2

0

1

0

3 (25.0)

0

 Aspartate aminotransferase increased

2

0

1

0

3 (25.0)

0

 Blood creatine phosphokinase increased

3

0

0

0

3 (25.0)

0

 Ejection fraction decreased

1

0

1

0

2 (16.7)

0

Metabolism and nutrition disorders

 Decreased appetite

4

0

1

0

5 (41.7)

0

 Hypertriglyceridaemia

1

1

2

2

3 (25.0)

3 (25.0)

 Hypophosphataemia

0

0

1

1

1 (8.3)

1 (8.3)

Musculoskeletal and connective tissue disorders

 Myalgia

4

0

0

0

4 (33.3)

0

 Muscle spasms

2

0

0

0

2 (16.7)

0

Nervous system disorders

 Dysgeusia

2

0

2

0

4 (33.3)

0

aPeripheral neuropathy

4

1

0

0

4 (33.3)

1 (8.3)

 Headache

0

0

2

0

2 (16.7)

0

Skin and subcutaneous tissue disorders

 Alopecia

5

3

8 (66.7)

 Rash

4

0

1

0

5 (41.7)

0

aPeripheral neuropathy includes neuropathy peripheral and peripheral sensory neuropathy in preferred terms

Fig. 1

Mean LVEF transition assessed by echocardiogram: Assessment by B mode echocardiogram at the indicated times. Baseline LVEF was ≥60 % by B or M mode echocardiogram in all patients, as defined in the inclusion criteria

PK

Figure 2 shows the mean plasma eribulin concentration time profile up to 168 h and Table 4 shows the PK parameters of eribulin after eribulin mesylate (1.4 mg/m2) administration over 2 to 5 min with trastuzumab on day 1 of cycle 1 in Part 1 and Part 2, as well as previously reported phase 1 study results of eribulin mesylate monotherapy in Japanese patients [12].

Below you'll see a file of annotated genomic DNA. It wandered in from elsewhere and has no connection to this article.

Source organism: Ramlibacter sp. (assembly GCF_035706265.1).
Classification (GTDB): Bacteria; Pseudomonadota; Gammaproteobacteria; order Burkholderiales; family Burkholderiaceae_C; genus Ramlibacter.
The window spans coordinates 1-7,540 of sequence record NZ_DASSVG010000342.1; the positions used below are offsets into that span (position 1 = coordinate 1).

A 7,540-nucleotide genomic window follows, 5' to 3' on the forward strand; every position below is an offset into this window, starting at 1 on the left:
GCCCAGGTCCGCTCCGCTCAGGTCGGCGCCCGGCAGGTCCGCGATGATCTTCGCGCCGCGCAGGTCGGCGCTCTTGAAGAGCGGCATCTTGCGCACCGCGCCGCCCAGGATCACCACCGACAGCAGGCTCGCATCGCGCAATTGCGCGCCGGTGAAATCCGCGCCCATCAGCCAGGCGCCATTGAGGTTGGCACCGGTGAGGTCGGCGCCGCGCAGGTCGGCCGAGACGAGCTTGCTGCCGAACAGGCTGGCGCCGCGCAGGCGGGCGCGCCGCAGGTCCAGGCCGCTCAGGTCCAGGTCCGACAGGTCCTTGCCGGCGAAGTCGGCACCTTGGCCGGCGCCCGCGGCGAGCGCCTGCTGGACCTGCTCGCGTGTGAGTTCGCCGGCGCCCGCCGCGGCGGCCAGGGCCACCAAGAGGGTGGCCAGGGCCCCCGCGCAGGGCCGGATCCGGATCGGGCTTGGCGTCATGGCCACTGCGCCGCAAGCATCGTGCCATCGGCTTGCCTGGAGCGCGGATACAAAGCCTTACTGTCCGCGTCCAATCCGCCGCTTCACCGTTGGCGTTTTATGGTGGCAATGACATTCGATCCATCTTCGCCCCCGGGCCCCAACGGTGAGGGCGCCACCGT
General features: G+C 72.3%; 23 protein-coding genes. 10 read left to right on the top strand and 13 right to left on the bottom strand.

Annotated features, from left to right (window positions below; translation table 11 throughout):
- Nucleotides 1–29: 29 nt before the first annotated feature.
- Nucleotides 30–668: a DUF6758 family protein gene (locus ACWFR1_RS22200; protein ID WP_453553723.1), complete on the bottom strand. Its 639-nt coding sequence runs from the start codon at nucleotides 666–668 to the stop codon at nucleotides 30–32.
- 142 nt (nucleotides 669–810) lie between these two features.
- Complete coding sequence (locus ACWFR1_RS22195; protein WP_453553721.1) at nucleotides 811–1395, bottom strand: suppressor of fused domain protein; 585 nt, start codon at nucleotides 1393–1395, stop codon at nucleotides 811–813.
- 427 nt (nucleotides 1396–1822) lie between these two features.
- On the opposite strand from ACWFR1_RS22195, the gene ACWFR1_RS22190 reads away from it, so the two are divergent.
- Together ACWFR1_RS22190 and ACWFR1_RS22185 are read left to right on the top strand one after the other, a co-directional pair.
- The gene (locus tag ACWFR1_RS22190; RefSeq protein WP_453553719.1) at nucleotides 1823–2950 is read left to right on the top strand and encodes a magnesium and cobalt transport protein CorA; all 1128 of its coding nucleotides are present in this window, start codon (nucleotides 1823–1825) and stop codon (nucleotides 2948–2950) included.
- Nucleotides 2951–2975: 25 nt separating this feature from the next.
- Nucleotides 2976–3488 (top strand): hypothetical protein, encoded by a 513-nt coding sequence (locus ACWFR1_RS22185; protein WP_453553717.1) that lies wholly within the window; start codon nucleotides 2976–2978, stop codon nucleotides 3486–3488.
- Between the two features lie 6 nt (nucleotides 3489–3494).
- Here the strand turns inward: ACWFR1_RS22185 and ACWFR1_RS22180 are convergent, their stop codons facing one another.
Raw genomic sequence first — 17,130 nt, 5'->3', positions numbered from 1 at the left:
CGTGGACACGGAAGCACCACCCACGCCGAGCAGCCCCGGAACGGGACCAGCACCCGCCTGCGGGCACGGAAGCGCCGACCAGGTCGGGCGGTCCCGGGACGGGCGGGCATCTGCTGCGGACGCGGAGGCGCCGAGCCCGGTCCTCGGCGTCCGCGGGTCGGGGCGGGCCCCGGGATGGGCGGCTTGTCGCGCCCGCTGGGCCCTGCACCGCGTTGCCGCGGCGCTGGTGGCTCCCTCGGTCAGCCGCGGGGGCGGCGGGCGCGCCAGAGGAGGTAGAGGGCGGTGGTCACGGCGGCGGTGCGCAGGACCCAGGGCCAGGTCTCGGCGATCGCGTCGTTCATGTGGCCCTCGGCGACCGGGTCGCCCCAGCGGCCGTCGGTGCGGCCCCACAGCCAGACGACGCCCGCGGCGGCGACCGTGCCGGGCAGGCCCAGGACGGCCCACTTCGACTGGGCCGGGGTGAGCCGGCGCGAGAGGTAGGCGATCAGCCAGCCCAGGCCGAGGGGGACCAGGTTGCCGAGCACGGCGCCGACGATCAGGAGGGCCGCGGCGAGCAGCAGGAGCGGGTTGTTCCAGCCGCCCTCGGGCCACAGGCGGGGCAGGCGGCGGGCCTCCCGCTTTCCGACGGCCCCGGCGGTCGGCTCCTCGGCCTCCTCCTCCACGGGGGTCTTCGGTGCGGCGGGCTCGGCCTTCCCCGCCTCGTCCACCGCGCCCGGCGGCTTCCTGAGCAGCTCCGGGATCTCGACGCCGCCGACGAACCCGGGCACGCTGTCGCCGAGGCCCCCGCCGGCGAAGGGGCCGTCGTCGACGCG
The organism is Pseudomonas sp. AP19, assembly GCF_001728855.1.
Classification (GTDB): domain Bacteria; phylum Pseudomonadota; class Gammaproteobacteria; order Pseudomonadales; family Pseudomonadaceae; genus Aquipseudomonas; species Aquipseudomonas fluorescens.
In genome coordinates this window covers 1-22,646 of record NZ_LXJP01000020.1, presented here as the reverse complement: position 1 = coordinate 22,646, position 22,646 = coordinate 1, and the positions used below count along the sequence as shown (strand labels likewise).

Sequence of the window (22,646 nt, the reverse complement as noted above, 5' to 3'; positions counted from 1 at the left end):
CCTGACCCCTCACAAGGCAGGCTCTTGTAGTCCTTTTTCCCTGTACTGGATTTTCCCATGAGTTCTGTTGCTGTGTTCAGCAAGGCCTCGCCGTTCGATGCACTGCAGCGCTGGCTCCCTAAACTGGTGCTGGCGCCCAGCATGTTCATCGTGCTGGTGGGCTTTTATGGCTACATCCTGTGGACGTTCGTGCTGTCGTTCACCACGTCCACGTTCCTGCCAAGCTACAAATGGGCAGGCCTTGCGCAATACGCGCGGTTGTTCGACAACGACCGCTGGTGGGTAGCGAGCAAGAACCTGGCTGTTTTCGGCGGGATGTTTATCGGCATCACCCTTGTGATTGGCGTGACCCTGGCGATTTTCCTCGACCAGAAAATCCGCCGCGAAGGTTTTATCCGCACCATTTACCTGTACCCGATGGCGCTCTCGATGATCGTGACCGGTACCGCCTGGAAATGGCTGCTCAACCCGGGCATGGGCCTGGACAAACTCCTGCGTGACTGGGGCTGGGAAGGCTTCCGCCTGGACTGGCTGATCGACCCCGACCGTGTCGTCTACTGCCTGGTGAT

Fig. 2

PK analysis of the relationship between mean plasma eribulin concentration versus time profiles for Parts 1 and 2 of the study and for a previous phase 1 study [12] (cycle 1, day 1)

Table 4

Pharmacokinetic parameters of eribulin (cycle 1, day 1)

PK Parameter (unit)

Part 1 (n = 6)

Part 2 (n = 6)

Monotherapy (n = 6)

Cmax (ng/mL)

547 ± 128

582 ± 61.0

519.4 ± 107.2

AUC(0-inf) (ng⋅h/mL)

524 ± 137

631 ± 271

672.7 ± 113.7

t1/2 (h)

38.1 ± 7.80

35.0 ± 10.8

39.4 ± 8.3

CL (L/h/m2)

2.47 ± 0.774

2.12 ± 0.754

1.89 ± 0.33

Vss (L/m2)

101 ± 45.3

69.8 ± 11.8

76.3 ± 19.2

Mean ± SD

AUC (0-inf) area under the concentration-time curve from time zero to infinity, CL total clearance, C max maximum plasma concentration, t ½ terminal half-life, V ss steady-state volume of distribution